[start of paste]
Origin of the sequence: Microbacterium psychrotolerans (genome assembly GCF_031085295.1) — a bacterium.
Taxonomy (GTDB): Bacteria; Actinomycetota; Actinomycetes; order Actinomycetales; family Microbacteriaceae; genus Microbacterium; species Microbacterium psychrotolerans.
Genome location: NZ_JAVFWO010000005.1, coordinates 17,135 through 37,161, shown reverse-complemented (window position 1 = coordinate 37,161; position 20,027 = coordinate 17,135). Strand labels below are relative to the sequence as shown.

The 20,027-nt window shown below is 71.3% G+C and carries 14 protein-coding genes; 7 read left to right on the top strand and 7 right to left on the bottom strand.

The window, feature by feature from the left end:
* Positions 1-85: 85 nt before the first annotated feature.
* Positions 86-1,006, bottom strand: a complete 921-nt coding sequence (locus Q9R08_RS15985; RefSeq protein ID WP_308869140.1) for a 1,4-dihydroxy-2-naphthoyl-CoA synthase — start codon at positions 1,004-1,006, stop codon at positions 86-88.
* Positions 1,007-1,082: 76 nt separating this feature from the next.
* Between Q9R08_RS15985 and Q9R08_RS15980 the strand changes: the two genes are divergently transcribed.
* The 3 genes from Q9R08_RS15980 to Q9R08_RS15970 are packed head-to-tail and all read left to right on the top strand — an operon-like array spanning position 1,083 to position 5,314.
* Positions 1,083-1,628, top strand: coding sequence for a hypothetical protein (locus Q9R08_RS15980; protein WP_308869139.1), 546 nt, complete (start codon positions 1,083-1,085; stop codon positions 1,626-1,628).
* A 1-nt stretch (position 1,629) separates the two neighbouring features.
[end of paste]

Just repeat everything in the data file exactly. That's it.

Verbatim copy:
Origin of the sequence: Microbacterium psychrotolerans (genome assembly GCF_031085295.1) — a bacterium.
Taxonomy (GTDB): Bacteria; Actinomycetota; Actinomycetes; order Actinomycetales; family Microbacteriaceae; genus Microbacterium; species Microbacterium psychrotolerans.
Genome location: NZ_JAVFWO010000005.1, coordinates 17,135 through 37,161, shown reverse-complemented (window position 1 = coordinate 37,161; position 20,027 = coordinate 17,135). Strand labels below are relative to the sequence as shown.

The 20,027-nt window shown below is 71.3% G+C and carries 14 protein-coding genes; 7 read left to right on the top strand and 7 right to left on the bottom strand.

The window, feature by feature from the left end:
* Positions 1-85: 85 nt before the first annotated feature.
* Positions 86-1,006, bottom strand: a complete 921-nt coding sequence (locus Q9R08_RS15985; RefSeq protein ID WP_308869140.1) for a 1,4-dihydroxy-2-naphthoyl-CoA synthase — start codon at positions 1,004-1,006, stop codon at positions 86-88.
* Positions 1,007-1,082: 76 nt separating this feature from the next.
* Between Q9R08_RS15985 and Q9R08_RS15980 the strand changes: the two genes are divergently transcribed.
* The 3 genes from Q9R08_RS15980 to Q9R08_RS15970 are packed head-to-tail and all read left to right on the top strand — an operon-like array spanning position 1,083 to position 5,314.
* Positions 1,083-1,628, top strand: coding sequence for a hypothetical protein (locus Q9R08_RS15980; protein WP_308869139.1), 546 nt, complete (start codon positions 1,083-1,085; stop codon positions 1,626-1,628).
* A 1-nt stretch (position 1,629) separates the two neighbouring features.